- A2J?: This ‘Serial Entrepreneur’ Thinks Finding a Lawyer Can Be as Easy as Hailing an Uber. “For $20, Kevin Gillespie’s ‘Text A Lawyer’ service lets consumers send a legal question to a pool of lawyers to pick up for a response.” “…(W)hich will solely focus on landlord/tenant issues in Oregon and Washington during its beta launch. He said the platform is also trying to get ‘up and running for immigration issues,’ and plans to cover other areas like employment, traffic, cannabis, and civil rights.”
- More about AI for smaller firms or corporate legal departments (SMEs):
– Baidu no-code EasyDL tool could democratize AI for small businesses, bridge talent gap. “Baidu announced the launch of Baidu Brain 3.0, a central platform that helps enterprises more quickly and easily adopt artificial intelligence (AI) solutions—with or without programming talent. Baidu Brain provides 110 AI technologies, including face recognition, natural language understanding, and video understanding—all of which are available via open APIs or SDKs, according to a press release. Businesses can also use the platform’s no-code tool called EasyDL to build custom machine learning models without the need for programming skills….” Details here.
– From WoltersKluwer: The role of AI in your small legal department.
– 2018 Is The Year Of Artificial Intelligence Transformation From RPA To SMEs. “Xineoh … says it has developed a platform for predicting customer behaviour with AI ‘which allows businesses to out-predict their competition thus allowing them to maximize efficiency and customer satisfaction’.” “It’s a bold claim and one laser-focused on SMEs. Its so-called bespoke AI solutions on Xineoh’s platform can be implemented rapidly without the cost, complexity and consulting required by other methods.” More here.
- It seems the ACC is getting involved in blockchain’s use in law. This is a solid discussion of smart contracts. Smart Contracts: The Shared Ledger That’s Set in Stone.
- And speaking of blockchain, this post about Series LLCs brings up some interesting points about the relationship between smart contracts, blockchain and lawyers. Here’s the sort of things discussed:
“This ability to learn and react diminishes the need for regular human management. Contracts written onto a blockchain could allow artificial intelligences to auto-resolve disputes, easing the litigation burden on courts when computers start doing business with other computers. The ability to safely share information on a blockchain will also lighten the burden of business management, able to quickly access relevant data from business and industry partners as well as different hubs of the same company. In the future, the computers may even run businesses themselves with auto-learning algorithms.”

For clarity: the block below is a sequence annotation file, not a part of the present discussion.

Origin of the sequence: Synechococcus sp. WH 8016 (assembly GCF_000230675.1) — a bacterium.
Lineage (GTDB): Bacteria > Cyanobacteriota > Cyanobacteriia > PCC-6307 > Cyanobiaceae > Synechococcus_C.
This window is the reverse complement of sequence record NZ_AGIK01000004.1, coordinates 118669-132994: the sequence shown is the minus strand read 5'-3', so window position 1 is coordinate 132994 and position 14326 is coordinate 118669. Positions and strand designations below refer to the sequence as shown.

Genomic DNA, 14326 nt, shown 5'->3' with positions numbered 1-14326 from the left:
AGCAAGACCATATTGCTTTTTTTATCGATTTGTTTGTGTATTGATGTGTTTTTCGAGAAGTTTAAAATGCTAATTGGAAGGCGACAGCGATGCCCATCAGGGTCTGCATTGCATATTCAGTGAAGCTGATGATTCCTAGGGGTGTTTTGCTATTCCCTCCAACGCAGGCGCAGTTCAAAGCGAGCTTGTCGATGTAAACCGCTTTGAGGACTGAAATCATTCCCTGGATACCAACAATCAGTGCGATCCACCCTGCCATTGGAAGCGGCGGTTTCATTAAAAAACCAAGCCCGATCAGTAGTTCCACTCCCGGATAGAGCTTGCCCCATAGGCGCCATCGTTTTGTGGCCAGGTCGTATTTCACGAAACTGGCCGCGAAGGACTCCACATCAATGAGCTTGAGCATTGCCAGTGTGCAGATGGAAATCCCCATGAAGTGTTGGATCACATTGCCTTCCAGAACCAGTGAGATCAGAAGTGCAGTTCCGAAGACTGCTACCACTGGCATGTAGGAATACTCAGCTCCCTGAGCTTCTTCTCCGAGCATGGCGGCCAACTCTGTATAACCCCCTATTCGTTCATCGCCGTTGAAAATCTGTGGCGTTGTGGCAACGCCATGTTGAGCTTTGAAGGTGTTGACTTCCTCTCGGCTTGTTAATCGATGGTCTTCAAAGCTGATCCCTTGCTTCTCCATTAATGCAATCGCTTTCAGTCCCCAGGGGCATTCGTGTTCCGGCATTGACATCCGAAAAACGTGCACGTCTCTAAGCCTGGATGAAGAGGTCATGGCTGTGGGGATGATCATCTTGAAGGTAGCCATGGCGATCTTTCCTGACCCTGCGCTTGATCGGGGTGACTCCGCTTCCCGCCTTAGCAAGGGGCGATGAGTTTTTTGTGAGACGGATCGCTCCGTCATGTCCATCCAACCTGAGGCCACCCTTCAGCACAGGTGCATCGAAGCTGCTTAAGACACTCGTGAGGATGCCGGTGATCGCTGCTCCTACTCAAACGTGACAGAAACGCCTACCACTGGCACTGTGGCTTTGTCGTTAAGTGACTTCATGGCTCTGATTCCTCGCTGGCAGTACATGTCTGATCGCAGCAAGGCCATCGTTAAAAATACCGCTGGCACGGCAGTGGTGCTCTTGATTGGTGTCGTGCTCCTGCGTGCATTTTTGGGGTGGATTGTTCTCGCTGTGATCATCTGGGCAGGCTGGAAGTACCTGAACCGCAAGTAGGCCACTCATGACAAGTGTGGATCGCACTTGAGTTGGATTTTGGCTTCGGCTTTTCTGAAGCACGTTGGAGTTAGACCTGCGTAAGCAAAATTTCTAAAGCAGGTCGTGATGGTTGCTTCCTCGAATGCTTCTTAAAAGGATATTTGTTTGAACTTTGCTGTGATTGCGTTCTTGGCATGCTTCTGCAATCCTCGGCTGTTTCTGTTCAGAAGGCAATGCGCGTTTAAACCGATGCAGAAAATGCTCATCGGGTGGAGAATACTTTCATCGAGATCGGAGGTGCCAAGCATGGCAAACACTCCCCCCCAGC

“The biggest challenge to LLCs looking to join the blockchain revolution of the future will be finding programmers talented enough to code smart contract management programs, and the careful drafting of the “contract” in computer code languages. It also provides a challenge to lawyers: If initial contracts are written by coders, and subsequent contracts are written by the technology itself, where do lawyers fit in?”
- This is an interesting discussion of how Malta is becoming seriously friendly to blockchain — it’s not just a marketing gimmick. Among Blockchain-Friendly Jurisdictions, Malta Stands Out.
- Here’s more about Norton Rose’s chatbot ‘Parker’. Chatbot aids firms’ privacy compliance by finding client exposures within data breach laws. “The launch of the bot continues the steady incursion of artificial-intelligence-powered software into the Canadian legal market. Parker, a computer program that simulates human conversation, will guide clients in determining their exposure and obligations under new data breach laws and new regulations that will come into effect on Nov. 1 under the Personal Information Protection and Electronic Documents Act (PIPEDA).”
- From Hogan Lovells (Imogen Ireland and Penelope Thornton): Are the UK’s intellectual property laws ready for AI?
– And: Logan Breed, a partner with Hogan Lovells’ Antitrust practice, sits down with Daniela Combe, Vice President and Assistant General Counsel at IBM. They talk about the explosion of data, the emergence of AI and cognitive computing – and the evolving relationship between in-house and outside counsel. Listen to the audio here.”
- From Artificial Lawyer, an interesting post about firms engaging multiple AI solutions and needing to integrate them and link databases. ‘More Law Firms Turning to More Than One AI Solution’ – HighQ
- From Clifford Chance: Clifford Chance launches two new innovation units: the next stage of the firm’s Best Delivery and Innovation strategy